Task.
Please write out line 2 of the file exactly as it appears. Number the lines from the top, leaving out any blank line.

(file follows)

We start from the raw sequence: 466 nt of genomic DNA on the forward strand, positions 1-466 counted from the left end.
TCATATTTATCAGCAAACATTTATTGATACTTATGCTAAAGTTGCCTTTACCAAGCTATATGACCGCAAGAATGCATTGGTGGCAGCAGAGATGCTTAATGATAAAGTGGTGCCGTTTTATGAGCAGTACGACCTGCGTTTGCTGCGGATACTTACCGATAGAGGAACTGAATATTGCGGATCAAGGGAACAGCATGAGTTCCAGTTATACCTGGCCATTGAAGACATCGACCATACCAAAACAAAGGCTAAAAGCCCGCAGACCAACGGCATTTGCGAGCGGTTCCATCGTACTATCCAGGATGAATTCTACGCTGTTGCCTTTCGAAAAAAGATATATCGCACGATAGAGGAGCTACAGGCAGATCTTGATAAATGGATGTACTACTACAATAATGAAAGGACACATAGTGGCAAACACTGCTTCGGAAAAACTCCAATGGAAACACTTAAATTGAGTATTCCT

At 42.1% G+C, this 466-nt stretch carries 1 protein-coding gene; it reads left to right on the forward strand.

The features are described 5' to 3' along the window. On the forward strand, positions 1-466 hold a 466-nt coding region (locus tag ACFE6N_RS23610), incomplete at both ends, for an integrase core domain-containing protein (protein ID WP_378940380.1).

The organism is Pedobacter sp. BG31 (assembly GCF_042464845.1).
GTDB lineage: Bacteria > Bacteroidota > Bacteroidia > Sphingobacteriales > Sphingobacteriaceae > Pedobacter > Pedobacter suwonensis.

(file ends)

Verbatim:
TCATATTTATCAGCAAACATTTATTGATACTTATGCTAAAGTTGCCTTTACCAAGCTATATGACCGCAAGAATGCATTGGTGGCAGCAGAGATGCTTAATGATAAAGTGGTGCCGTTTTATGAGCAGTACGACCTGCGTTTGCTGCGGATACTTACCGATAGAGGAACTGAATATTGCGGATCAAGGGAACAGCATGAGTTCCAGTTATACCTGGCCATTGAAGACATCGACCATACCAAAACAAAGGCTAAAAGCCCGCAGACCAACGGCATTTGCGAGCGGTTCCATCGTACTATCCAGGATGAATTCTACGCTGTTGCCTTTCGAAAAAAGATATATCGCACGATAGAGGAGCTACAGGCAGATCTTGATAAATGGATGTACTACTACAATAATGAAAGGACACATAGTGGCAAACACTGCTTCGGAAAAACTCCAATGGAAACACTTAAATTGAGTATTCCT